Avaza API – Webhook Notifications

By May 23, 2016 Integration No Comments

Avaza’s API supports sending you webhook notifications for a whole range of events.

Webhook notifications are used by developers to automate processes in one system as events happen in another. For example, developer could subscribe to ‘invoice_sent’ event, and have one of their webpages automatically notified whenever an invoice is Sent, or Marked as Sent in Avaza.

Subscribing to Webhooks

Developers can subscribe to webhook notifications in Avaza by sending an authenticated POST request to https://api.avaza.com/api/Webhook, and including a JSON dictionary in the body of the request:

{
 "target_url": "string",
 "event": "string"
}

for example:

{
 "target_url": "https://yoursite.com/yourpage",
 "event": "contact_created"
}

The api will respond with JSON containing the ID of the new Webhook subscription:

{ 
  "ID": 10 
}

Available Events

Here are the webhook events we currently support:

company_created
company_deleted
company_updated
contact_created
contact_deleted
contact_updated
invoice_created
invoice_sent
project_created
project_deleted
project_updated
task_created
timesheet_created
timesheet_deleted
timesheet_updated

You’re welcome to request support for additional webhooks.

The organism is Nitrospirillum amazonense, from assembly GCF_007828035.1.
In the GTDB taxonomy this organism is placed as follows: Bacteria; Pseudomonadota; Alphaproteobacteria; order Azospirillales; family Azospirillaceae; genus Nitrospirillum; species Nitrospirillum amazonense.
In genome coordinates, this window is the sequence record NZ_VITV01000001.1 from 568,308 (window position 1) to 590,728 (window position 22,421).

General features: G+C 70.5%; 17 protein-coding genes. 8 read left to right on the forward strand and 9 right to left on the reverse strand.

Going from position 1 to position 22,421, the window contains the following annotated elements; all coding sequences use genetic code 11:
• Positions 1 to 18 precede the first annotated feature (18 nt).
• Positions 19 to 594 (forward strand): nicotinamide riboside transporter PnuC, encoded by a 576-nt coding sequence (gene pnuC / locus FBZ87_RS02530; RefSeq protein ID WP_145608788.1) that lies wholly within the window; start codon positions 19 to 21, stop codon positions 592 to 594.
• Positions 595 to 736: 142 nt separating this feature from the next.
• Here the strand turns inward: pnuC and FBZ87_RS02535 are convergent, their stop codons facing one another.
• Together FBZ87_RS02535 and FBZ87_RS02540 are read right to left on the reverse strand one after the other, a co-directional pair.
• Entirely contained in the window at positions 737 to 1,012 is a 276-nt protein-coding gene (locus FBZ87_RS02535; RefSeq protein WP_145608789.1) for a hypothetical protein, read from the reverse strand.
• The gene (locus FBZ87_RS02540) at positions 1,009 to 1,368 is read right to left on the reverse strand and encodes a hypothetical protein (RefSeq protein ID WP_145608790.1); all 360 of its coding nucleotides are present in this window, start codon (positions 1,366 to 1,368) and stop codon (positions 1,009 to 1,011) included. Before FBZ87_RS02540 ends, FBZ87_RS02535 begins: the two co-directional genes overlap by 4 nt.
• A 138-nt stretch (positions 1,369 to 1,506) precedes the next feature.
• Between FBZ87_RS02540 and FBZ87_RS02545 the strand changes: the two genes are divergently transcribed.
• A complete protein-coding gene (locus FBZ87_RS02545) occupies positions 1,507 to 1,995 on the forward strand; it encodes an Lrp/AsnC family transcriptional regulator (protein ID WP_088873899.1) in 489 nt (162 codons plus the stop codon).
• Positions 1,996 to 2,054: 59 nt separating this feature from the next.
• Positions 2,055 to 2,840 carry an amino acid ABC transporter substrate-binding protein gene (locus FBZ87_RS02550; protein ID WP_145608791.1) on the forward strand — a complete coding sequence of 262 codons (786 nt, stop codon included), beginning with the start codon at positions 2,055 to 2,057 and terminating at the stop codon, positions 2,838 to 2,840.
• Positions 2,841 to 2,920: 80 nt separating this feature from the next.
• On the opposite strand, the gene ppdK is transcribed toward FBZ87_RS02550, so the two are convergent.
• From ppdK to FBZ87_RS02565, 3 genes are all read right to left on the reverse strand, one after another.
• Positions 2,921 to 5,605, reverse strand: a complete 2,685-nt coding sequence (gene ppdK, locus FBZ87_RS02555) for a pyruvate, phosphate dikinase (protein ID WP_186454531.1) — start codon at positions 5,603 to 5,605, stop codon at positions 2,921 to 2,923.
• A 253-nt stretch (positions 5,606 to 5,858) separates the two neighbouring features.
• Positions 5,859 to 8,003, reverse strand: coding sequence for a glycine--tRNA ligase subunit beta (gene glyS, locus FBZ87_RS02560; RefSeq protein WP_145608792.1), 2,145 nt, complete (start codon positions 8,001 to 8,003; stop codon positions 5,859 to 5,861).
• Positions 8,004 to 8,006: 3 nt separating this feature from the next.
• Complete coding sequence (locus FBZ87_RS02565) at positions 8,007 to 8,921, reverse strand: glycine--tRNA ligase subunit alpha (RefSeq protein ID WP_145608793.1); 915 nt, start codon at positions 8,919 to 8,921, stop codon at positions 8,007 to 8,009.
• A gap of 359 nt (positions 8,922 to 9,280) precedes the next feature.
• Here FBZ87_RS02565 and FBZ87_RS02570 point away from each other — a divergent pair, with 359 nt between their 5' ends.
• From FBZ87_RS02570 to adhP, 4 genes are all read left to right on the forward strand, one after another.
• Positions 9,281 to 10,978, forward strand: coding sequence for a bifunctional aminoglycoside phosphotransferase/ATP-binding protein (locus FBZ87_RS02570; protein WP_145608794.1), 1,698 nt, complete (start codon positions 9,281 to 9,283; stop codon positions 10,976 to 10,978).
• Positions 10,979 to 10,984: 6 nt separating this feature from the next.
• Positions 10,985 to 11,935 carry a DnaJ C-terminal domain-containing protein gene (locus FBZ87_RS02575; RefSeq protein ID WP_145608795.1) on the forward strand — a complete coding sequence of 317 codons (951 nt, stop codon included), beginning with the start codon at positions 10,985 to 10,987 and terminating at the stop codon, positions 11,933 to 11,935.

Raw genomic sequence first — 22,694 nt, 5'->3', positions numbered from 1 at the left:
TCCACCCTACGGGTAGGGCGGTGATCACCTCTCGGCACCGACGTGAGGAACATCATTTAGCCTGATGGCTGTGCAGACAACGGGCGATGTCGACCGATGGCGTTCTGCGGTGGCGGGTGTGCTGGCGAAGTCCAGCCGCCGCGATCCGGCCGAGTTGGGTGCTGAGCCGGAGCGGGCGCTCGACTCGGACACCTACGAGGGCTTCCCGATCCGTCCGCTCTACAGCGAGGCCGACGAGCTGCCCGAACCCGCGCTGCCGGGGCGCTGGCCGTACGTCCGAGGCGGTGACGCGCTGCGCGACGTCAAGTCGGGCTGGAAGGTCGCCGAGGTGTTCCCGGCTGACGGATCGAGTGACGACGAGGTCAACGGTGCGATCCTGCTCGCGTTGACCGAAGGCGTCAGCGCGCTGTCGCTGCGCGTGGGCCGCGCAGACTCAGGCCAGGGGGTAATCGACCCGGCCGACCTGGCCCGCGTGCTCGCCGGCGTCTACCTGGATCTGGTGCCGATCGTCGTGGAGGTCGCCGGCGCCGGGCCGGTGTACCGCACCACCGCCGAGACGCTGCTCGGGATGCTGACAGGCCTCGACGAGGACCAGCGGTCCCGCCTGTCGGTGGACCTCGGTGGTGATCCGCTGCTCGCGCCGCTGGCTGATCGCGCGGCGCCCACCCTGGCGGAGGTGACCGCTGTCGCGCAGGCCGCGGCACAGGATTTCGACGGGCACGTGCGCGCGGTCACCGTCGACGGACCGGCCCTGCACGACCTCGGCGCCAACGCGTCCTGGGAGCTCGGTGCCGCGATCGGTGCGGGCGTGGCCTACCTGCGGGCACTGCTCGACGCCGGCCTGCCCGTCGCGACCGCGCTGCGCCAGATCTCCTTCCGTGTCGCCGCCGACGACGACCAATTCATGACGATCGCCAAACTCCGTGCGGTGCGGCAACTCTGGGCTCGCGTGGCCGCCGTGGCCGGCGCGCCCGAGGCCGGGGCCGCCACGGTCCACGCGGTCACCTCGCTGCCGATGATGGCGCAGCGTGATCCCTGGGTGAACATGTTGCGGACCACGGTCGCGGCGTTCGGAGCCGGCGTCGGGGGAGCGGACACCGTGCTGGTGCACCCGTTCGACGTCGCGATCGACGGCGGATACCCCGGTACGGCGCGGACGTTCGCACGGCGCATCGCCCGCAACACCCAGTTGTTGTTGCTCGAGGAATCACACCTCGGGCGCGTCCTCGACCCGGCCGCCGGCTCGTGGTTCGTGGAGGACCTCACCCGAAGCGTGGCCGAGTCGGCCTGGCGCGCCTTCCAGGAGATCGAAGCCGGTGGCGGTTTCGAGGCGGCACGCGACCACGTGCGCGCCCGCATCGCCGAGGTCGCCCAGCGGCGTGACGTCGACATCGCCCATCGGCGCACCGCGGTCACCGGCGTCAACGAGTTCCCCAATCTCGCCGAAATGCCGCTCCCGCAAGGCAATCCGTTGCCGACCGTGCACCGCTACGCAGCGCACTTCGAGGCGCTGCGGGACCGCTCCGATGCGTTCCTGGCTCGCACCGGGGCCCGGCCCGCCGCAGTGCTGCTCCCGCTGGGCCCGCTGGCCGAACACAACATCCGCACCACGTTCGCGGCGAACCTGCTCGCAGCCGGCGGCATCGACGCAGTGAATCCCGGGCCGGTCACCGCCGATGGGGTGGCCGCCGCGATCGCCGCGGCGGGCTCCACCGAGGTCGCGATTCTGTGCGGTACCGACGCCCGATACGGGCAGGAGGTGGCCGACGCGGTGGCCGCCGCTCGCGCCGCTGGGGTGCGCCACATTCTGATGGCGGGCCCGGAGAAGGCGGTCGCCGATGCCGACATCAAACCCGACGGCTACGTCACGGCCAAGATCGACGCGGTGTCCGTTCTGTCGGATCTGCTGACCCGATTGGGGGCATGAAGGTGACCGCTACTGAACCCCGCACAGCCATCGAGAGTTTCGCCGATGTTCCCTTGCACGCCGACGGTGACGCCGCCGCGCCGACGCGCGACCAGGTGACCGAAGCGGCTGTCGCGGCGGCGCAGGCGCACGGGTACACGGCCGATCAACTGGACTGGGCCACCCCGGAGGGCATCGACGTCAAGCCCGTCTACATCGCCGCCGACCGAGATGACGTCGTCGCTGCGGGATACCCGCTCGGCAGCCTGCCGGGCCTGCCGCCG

Handling Webhooks

When you server page receives a webhook notification you should respond with a HTTP Status Code of 200 (OK).
We then know the webhook was delivered successfully. If we don’t receive a 200 response code, then we will start retrying the notification.

Webhook Reliability

Sometimes the web is unreliable, and sometimes webhooks might not get through. To handle this, we have implemented a system for automatically retrying webhook notifications.

Retries are sent with an exponential backoff policy, so we will attempt to send a retry with an increasing gap between retry attempts. (e.g. after approx 10 minutes, then after another 30 minutes, 90 minutes, 190 minutes etc)
We will retry up to 13 times.

Webhook Content

Each of the webhooks has varying content included in the hook, representing a snapshot of the entity at the point in time the event occurred.
The best way to see the format for any particular hook is to test it by sending the notification to the popular free Webhook Tester webhook testing site.

Sample webhook for timesheet_created:

[
{
"TimeSheetEntryID":18528,
"Duration":4.0000,
"EntryDate":"2016-05-23T00:00:00Z",
"UserIDFK":93,
"ProjectIDFK":137,
"TimeSheetCategoryIDFK":21,
"Notes":"notes go here",
"TimeSheetEntryApprovalStatusCode":"Draft",
"isBillable":true,
"isInvoiced":false,
"DateCreated":"2016-05-23T05:25:36.53Z",
"DateUpdated":"2016-05-23T05:25:36.53Z"
}
]
Note that the webhooks include an JSON array containing a single item. This is by design, and you can assume this in your code.

 

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